How Drones Are Changing the World

Drones aren’t just costly selfie cameras or novelties; they’re increasingly sophisticated machines with an ever-growing range of commercial applications.

Published: November 2018
Video/Photos: Supplied

Mention drones and most people think of four-rotor consumer versions like the Phantom and Mavic series from Chinese company DJI – the ones that sound like a small swarm of bees and can be spotted above many public parks on any given Sunday.

 

But the burgeoning drone industry sees far more potential in these devices than merely entertaining tech-heads and infuriating labradors. Also, some drones look more like model airplanes than flying insects. Californian start-up Zipline uses plane-like drones to deliver life-saving blood for transfusions up to 80 km away in areas with poor infrastructure. Aerobotics, meanwhile, uses off-the-shelf drones combined with custom software to help farmers manage their crops and identify problems like disease.

 

Then there’s Duran de Villiers, a 34-year-old Knysna-based entrepreneur whose company, Alti, designs and manufactures drones that look like one with rotors and a fixed-wing model had offspring. De Villiers started Alti in 2009, when the drone industry was truly nascent. We spoke to him about the challenges of working in a sector that’s making up the rules as it goes along, and subject to incredibly rapid change.

 

Drone power

 

De Villiers started out making multi-rotor drones, but these are extremely energy intensive. This translates into limited time in the air and range, in turn restricting the potential applications.

 

“I saw the potential for us to combine a multi-rotor design and a fixed-wing-aircraft design, allowing us to take off and land vertically, but then transition into forward fixed-wing flight, with the ability to stay airborne for up to 12 hours,” he explains.

 

The result was the Transition drone, a vertical-take-off-and-landing (VTOL) drone that was the first to carry the Alti logo, and now a world leader in its product category.

The burgeoning drone industry sees far more potential in these devices than merely entertaining tech-heads and infuriating labradors.

Duran de Villiers is a 34-year-old Knysna-based entrepreneur whose company, Alti, designs and manufactures drones.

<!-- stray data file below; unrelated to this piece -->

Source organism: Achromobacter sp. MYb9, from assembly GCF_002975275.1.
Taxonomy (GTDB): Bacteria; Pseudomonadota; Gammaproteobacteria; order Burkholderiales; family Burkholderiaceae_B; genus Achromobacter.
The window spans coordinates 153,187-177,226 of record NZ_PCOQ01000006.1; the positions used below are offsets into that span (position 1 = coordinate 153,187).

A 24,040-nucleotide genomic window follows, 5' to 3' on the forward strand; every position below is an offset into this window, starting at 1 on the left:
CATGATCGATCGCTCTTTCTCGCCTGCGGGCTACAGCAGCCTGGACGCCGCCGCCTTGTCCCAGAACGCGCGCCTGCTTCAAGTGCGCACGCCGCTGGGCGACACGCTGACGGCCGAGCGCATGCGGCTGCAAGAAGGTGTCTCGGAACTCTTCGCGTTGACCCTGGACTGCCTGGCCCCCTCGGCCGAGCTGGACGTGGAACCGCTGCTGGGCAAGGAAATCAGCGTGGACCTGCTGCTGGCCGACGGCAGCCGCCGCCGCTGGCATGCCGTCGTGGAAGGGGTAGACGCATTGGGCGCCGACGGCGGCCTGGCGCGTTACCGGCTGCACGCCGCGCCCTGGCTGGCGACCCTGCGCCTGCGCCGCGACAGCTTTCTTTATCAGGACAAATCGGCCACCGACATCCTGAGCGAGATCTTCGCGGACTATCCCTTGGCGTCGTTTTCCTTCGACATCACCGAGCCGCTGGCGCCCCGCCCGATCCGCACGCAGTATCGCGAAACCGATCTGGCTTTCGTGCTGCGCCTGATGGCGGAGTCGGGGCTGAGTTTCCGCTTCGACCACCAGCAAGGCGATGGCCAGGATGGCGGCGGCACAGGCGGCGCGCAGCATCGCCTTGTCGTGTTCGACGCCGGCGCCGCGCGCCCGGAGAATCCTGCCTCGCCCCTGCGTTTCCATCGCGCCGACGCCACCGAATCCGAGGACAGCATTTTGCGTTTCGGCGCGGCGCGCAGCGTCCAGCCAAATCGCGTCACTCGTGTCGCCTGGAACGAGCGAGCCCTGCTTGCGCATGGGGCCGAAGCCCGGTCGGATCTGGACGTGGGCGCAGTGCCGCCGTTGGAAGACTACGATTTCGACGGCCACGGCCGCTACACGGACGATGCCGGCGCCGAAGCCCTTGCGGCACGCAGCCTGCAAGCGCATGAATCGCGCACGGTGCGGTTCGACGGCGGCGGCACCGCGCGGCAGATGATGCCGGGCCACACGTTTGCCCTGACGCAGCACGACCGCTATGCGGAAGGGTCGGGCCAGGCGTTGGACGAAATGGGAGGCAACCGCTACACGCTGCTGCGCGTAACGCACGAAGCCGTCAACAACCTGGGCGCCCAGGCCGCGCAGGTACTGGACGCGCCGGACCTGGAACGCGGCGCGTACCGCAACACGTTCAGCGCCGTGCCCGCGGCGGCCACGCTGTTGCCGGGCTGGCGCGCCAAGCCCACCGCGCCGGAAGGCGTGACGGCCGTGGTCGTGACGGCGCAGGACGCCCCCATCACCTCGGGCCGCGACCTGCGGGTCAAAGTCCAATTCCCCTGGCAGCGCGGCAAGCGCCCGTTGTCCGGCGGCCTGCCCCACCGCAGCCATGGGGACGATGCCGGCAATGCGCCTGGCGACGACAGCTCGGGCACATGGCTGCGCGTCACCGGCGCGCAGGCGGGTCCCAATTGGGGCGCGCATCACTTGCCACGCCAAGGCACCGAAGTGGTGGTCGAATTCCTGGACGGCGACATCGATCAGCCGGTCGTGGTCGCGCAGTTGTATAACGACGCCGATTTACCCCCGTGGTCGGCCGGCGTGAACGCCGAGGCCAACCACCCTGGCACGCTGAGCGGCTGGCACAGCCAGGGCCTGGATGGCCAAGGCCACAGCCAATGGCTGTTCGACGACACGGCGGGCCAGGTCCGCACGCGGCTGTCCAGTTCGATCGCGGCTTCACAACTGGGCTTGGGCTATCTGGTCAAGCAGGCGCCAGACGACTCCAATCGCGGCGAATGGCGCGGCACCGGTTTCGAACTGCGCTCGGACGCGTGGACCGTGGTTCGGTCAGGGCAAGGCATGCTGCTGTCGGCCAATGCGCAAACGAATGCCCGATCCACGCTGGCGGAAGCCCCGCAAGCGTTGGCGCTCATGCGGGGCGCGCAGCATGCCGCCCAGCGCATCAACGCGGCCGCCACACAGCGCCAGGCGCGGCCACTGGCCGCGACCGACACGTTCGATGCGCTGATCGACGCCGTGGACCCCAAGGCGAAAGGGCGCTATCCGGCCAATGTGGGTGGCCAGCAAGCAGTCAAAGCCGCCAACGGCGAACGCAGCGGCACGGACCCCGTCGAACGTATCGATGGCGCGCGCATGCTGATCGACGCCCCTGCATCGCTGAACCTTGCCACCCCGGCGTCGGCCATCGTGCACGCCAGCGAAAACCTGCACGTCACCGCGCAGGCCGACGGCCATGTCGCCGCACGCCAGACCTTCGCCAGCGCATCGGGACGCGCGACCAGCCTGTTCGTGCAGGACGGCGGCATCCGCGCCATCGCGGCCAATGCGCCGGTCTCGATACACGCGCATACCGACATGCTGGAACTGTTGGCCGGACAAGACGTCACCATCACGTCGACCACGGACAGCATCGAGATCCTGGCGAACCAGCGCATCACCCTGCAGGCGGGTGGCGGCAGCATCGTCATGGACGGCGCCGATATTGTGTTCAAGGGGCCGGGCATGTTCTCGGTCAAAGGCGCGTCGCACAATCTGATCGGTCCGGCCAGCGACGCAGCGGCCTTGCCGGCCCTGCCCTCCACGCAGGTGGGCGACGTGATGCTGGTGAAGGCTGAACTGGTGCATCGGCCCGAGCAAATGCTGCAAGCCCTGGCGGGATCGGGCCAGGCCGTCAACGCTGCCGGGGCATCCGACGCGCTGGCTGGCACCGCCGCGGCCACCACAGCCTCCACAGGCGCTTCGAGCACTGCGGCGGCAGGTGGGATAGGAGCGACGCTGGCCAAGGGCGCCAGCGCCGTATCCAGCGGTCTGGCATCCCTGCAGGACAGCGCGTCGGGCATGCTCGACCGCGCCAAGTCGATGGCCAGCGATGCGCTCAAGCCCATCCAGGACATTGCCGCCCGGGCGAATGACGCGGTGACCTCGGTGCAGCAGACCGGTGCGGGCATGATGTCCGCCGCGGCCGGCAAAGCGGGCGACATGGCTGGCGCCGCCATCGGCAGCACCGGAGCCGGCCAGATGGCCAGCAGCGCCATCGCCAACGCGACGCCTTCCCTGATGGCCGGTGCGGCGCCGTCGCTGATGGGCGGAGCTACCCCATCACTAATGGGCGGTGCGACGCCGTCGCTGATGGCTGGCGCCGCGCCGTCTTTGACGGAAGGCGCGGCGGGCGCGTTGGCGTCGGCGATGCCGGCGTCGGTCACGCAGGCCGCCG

One of the challenges South African drone entrepreneurs face is that the legislation around flying them commercially is very prohibitive.
Most of Alti’s drones are used for aerial mapping, surveying, security, patrolling and mining. But one of the other uses De Villiers is particularly proud of is in nature conservation.
 
There’s delivering blood in very remote areas, dropping care packages, patrolling for illegal fishing, chasing birds off airport runways… you name it. What gets us really excited is when the technology can make a real difference for good.

 

Smart surveillance

 

Most of Alti’s drones are used for aerial mapping, surveying, security, patrolling and mining. But one of the other uses De Villiers is particularly proud of is in nature conservation. The possibilities are endless, from tracking endangered rhinos to maintaining reserve fences and patrolling borders. “We’re currently involved with a project where we use our aircraft to assist marine conservation with illegal fishing and shark finning in Indonesia,” he says.

 

As for the strangest applications, De Villiers says drones have been used “to sample whale “snot”’ by flying above the creatures as they exhale. Then there’s “delivering blood in very remote areas, dropping care packages, patrolling for illegal fishing, chasing birds off airport runways, you name it. What gets us really excited is when the technology can make a real difference for good.”

 

The future of drones in SA

 

One of the challenges South African drone entrepreneurs face is that the legislation around flying them commercially is very prohibitive. The Civil Aviation Authority has effectively copied and pasted the regulations from manned aviation, meaning if you want to make money drone flying, you need a pilot’s licence. De Villiers side-stepped this by manufacturing and exporting them instead, but says the regulations could use revision if the local sector is going to grow.

 

Another obstacle, he says, is supporting infrastructure. “[In future] I do see small deliveries being made, far more use of drones in conservation, and possibly even their use in transportation. But I think the infrastructure to operate and land these aircraft will need to come a long way. The technology is almost there, but the rest… not so much.”